INDIA’s ‘queen of mangoes’ is getting huge demand from across the country which pushed the price of the fruit to about Rs 1,500 (£15) each for a typical 5kg example, reported The Times.
Ideal weather and sustained demand are driving the prices up, the report added.
Named after a Mughal empress, the Noor Jahan mango is grown in Madhya Pradesh in central India, and is as big as a pumpkin.
Last year caterpillars devoured the fruit and n a previous year the fruit weighed in at a feeble 2kg.
The variety is grown in only a few orchards on exceptionally old trees. It is believed to have originated in Afghanistan but is named after the 20th and last wife of the Mughal emperor Jahangir who ruled India in the 17th century, the report further said.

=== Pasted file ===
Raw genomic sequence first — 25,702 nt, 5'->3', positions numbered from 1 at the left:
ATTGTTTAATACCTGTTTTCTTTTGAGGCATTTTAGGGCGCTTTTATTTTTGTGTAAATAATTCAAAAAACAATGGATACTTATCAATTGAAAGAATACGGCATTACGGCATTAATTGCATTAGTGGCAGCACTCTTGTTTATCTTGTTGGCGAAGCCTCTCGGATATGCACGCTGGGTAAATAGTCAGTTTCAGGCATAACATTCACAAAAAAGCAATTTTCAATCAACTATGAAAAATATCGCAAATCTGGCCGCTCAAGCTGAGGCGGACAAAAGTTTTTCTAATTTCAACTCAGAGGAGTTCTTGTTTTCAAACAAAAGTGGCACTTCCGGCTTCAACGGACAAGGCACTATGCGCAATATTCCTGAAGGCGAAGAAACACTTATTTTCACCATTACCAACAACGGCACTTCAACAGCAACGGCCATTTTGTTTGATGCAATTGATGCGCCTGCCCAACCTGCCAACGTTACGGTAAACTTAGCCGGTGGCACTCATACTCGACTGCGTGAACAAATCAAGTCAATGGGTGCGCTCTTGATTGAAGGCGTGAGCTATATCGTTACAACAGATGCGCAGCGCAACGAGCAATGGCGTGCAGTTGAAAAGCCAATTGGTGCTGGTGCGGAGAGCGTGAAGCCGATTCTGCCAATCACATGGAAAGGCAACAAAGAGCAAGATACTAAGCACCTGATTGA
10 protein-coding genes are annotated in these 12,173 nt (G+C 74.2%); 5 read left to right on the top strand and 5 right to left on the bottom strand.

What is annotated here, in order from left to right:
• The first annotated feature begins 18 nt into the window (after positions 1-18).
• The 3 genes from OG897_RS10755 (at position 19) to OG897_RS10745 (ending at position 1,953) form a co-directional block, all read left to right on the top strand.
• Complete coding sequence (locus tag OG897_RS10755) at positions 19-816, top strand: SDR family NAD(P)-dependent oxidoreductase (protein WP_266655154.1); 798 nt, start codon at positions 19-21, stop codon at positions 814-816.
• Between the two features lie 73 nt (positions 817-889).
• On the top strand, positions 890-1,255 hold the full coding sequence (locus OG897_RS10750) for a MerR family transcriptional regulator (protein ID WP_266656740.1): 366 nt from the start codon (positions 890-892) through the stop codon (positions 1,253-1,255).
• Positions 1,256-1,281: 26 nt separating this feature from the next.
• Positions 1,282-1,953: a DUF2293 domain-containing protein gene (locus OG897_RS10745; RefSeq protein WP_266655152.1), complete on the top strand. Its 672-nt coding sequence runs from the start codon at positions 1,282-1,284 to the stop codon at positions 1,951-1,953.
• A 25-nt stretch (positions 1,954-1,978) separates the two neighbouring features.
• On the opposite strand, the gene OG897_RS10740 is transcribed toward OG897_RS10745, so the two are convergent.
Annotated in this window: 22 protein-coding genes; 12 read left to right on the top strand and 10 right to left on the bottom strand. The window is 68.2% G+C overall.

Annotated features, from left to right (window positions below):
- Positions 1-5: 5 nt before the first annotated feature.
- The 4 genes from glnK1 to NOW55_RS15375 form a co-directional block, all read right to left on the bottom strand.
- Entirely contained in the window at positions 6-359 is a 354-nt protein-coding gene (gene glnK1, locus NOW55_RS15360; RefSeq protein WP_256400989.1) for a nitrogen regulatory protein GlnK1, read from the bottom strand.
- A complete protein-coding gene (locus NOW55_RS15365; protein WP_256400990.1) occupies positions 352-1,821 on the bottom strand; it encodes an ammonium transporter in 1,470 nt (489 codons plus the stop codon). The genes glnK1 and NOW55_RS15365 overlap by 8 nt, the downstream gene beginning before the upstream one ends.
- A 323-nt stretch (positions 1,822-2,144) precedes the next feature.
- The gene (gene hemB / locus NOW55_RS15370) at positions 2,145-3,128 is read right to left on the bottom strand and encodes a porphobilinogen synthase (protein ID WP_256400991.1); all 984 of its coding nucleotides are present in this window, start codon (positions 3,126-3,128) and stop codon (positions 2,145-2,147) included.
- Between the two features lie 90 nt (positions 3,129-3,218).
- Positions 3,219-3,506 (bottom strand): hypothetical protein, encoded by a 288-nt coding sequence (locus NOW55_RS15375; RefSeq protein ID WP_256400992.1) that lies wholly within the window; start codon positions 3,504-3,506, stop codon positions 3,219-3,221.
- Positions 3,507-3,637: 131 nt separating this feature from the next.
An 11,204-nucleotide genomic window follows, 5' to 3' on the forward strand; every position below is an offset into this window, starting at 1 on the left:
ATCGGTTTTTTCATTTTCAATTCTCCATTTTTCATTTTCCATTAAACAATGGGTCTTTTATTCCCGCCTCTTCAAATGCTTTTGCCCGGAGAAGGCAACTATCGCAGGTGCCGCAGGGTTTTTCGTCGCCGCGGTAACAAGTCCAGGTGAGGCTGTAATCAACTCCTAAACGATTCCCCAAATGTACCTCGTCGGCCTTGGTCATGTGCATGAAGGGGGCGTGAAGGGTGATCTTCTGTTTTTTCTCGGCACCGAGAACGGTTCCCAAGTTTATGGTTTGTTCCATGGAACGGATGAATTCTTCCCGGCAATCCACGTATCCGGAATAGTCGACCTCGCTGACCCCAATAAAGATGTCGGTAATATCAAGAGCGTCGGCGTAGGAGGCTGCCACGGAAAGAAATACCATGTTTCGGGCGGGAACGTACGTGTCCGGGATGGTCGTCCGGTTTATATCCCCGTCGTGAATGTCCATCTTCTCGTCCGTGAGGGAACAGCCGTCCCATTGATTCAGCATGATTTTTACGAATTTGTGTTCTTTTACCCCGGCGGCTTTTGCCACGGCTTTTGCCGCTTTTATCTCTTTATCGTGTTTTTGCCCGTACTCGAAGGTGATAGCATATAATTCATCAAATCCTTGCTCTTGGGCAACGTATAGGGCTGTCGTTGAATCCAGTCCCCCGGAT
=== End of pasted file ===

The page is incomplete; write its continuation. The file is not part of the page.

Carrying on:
Officials in the Alirajpur district of Madhya Pradesh have talked of applying for unique status similar to that enjoyed by basmati rice and Darjeeling tea.
Although prized for its size and sweetness, the noor jahan is seen by no means all Indians as the best mango. There are 700 varieties of the fruit in the country. Its texture, taste, aroma and colour are debated with intensity, along with the “terroir” of the orchard or region.
You will not, for example, find a lover of the alphonso mango, stooping to touch anything so portly as the noor jahan.
The alphonso mango, famed for its delicate taste and ambrosial fragrance, claims the status of a Château Lafite Rothschild.
Less-elevated varieties, such as the dussehri, langra or kesar, are deemed by alphonso lovers to be the Blue Nuns of the mango world, The Times report noted.